Mesopotamia is set in the British Oriental headquarters on the banks of the Tigris River in Baghdad during the 1920s and dramatizes the creation of Iraq, the violent insurrection of 1920 and Bell’s Machiavellian political maneuvering. The play has had readings at Pegasus Players Theatre, in Chicago; the New York Theatre Workshop, in New York; and at Theatre Row, in New York, in 2009, where it was produced by the New Group and where the renowned actor Kathleen Chalfant read the role of Gertrude Bell. Kathleen Chalfant reprises this role in a staged reading directed by Evan Yionoulis, Professor, Yale School of Drama, Resident Director, Yale Repertory Theatre.

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Gertrude Bell in Mesopotamia:
Archaeologist, Arabist, Diplomat, Spy

On view from Monday, September 26 through Friday, December 16, 2011. (Whitney Humanities Center, 53 Wall Street, MW 3–5 pm or by appointment at 203-432-0670)

Gertrude Bell in Mesopotamia gathers letters, maps, books, intelligence reports, and photographs (many by Bell herself) to document this extraordinary life. The exhibition is curated by Robert Myers, this year’s Franke Visiting Scholar at the Whitney Humanities Center, and Miriam Ayres of New York University. Mr. Myers is a distinguished playwright and professor of literature and creative writing at the American University of Beirut, where he has also served as Director of the Center for American Studies.  


Distinguished Lecture

2011 Journal of Middle East Women’s Studies Distinguished Lecture and Research Workshop
Friday, April 15

We are pleased to announce that the 2011 Journal of Middle East Women’s Studies Distinguished Lecture and Research Workshops will explore the topic of “Gender and the Middle East Uprisings.” The 2011 JMEWS Distinguished Lecturer is Dr. Diane Singerman, JMEWS Associate Editor and Associate Professor in the Department of Government at American University. She will speak about “Youth, Gender, and Dignity in the Arab Uprisings.” Dr. Singerman’s research interests focus on political change from below, particularly in the Middle East, and more specifically in Egypt; her work examines the formal and informal side of politics, gender, social movements, globalization, public space, protest, and urban politics. Following Dr. Singerman’s lecture, we will feature an afternoon research workshop around the conference theme.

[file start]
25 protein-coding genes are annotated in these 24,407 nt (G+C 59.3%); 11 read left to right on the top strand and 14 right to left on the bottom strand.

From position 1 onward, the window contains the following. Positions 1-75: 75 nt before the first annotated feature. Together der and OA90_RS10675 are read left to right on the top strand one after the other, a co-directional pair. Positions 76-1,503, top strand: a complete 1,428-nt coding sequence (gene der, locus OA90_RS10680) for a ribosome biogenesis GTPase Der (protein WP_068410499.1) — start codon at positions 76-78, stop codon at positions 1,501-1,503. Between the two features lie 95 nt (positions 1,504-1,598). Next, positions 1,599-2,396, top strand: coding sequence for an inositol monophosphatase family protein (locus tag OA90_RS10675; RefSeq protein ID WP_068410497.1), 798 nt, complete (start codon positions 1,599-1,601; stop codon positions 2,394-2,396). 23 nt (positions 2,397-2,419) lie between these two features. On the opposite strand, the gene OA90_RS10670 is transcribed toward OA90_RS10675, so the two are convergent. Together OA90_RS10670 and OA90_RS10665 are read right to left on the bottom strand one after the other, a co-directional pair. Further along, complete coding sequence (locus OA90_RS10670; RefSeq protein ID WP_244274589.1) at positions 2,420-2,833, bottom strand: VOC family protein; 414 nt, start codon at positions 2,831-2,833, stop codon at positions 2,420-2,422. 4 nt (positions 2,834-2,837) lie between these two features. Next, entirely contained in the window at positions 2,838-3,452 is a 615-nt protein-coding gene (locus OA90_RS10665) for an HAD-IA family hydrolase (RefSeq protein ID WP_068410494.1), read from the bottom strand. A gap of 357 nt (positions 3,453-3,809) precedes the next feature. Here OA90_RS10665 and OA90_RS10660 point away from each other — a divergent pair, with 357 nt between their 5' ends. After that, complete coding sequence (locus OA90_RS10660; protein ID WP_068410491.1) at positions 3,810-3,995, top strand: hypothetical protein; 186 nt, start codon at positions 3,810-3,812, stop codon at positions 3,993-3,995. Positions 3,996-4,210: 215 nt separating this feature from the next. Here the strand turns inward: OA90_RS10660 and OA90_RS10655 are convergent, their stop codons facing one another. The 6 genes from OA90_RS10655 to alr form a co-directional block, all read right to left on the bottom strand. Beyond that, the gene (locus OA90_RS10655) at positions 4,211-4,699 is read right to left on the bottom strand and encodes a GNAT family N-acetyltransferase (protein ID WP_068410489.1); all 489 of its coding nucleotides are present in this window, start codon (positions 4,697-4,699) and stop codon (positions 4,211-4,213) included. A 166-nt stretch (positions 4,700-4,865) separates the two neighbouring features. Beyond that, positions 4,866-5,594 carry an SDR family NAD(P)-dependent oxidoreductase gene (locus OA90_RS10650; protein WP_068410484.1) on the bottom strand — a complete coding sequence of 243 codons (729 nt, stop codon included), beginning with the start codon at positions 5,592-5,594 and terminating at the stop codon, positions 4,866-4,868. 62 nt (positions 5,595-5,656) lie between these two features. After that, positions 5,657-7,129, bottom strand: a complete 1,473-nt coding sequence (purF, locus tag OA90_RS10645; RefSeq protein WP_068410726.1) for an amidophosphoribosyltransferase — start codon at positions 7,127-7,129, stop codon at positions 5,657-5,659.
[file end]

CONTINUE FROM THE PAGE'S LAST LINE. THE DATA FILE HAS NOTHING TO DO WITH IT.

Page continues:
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Water and Middle East Peace

Water and Middle East Peace, Challenges and Opportunities
Monday, April 11 @ 12:00 pm

Join us for a lunch discussion with Gidon Bromberg, Israeli Director of EcoPeace/Friends of the Earth Middle East (FoEME) and former Yale World Fellow. FoEME is a unique organization that brings together Jordanian, Palestinian, and Israeli environmentalists to promote cooperative efforts to protect shared environmental heritage. In so doing, it seeks to advance both sustainable regional development and the creation of necessary conditions for lasting peace in the region. FoEME has offices in Amman, Bethlehem, and Tel-Aviv. It is a member of Friends of the Earth International, the largest grassroots environmental organization in the world. Bromberg has spearheaded the advocacy campaigns of the organization both in Israel and internationally and developed the cross border community peace building program "Good Water Neighbors" that is seen as a model for other programs in conflict areas. Bromberg speaks regularly on water, peace, and security issues, including at the UN Commission for Sustainable Development, the U.S. House of Representatives, the European Parliament, and the UN High Level Panel on Security. He is a member of the EastWest Institute's International Task Force for Preventive Diplomacy. Bromberg was named an 'Environmental Hero' by TIME Magazine, and was, with his co-directors, awarded the prestigious Skoll Award for Social Entrepreneurship.


Distinguished Lecture